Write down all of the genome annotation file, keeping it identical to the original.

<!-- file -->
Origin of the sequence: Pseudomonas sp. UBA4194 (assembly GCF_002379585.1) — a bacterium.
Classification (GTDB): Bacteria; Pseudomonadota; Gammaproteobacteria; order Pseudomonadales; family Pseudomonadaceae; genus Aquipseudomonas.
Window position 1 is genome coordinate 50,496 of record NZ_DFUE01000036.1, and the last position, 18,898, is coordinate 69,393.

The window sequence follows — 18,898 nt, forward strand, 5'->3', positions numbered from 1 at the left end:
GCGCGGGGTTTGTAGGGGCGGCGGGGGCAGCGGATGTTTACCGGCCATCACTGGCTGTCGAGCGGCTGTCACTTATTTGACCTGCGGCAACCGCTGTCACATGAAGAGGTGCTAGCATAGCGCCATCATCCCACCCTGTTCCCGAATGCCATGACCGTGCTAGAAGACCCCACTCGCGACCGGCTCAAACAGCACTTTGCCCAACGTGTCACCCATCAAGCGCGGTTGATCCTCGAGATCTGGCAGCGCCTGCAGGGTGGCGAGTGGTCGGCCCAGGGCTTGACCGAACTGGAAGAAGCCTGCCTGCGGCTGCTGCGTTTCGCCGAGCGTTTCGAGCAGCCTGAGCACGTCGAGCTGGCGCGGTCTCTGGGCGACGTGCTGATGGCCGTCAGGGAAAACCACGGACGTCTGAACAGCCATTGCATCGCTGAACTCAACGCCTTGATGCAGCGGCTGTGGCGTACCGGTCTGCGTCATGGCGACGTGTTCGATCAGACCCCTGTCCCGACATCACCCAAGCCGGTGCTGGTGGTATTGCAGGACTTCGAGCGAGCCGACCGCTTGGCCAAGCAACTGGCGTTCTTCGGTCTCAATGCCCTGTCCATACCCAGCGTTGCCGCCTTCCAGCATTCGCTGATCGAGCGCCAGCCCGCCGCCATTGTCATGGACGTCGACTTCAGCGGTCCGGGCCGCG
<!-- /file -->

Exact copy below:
Origin of the sequence: Pseudomonas sp. UBA4194 (assembly GCF_002379585.1) — a bacterium.
Classification (GTDB): Bacteria; Pseudomonadota; Gammaproteobacteria; order Pseudomonadales; family Pseudomonadaceae; genus Aquipseudomonas.
Window position 1 is genome coordinate 50,496 of record NZ_DFUE01000036.1, and the last position, 18,898, is coordinate 69,393.

The window sequence follows — 18,898 nt, forward strand, 5'->3', positions numbered from 1 at the left end:
GCGCGGGGTTTGTAGGGGCGGCGGGGGCAGCGGATGTTTACCGGCCATCACTGGCTGTCGAGCGGCTGTCACTTATTTGACCTGCGGCAACCGCTGTCACATGAAGAGGTGCTAGCATAGCGCCATCATCCCACCCTGTTCCCGAATGCCATGACCGTGCTAGAAGACCCCACTCGCGACCGGCTCAAACAGCACTTTGCCCAACGTGTCACCCATCAAGCGCGGTTGATCCTCGAGATCTGGCAGCGCCTGCAGGGTGGCGAGTGGTCGGCCCAGGGCTTGACCGAACTGGAAGAAGCCTGCCTGCGGCTGCTGCGTTTCGCCGAGCGTTTCGAGCAGCCTGAGCACGTCGAGCTGGCGCGGTCTCTGGGCGACGTGCTGATGGCCGTCAGGGAAAACCACGGACGTCTGAACAGCCATTGCATCGCTGAACTCAACGCCTTGATGCAGCGGCTGTGGCGTACCGGTCTGCGTCATGGCGACGTGTTCGATCAGACCCCTGTCCCGACATCACCCAAGCCGGTGCTGGTGGTATTGCAGGACTTCGAGCGAGCCGACCGCTTGGCCAAGCAACTGGCGTTCTTCGGTCTCAATGCCCTGTCCATACCCAGCGTTGCCGCCTTCCAGCATTCGCTGATCGAGCGCCAGCCCGCCGCCATTGTCATGGACGTCGACTTCAGCGGTCCGGGCCGCG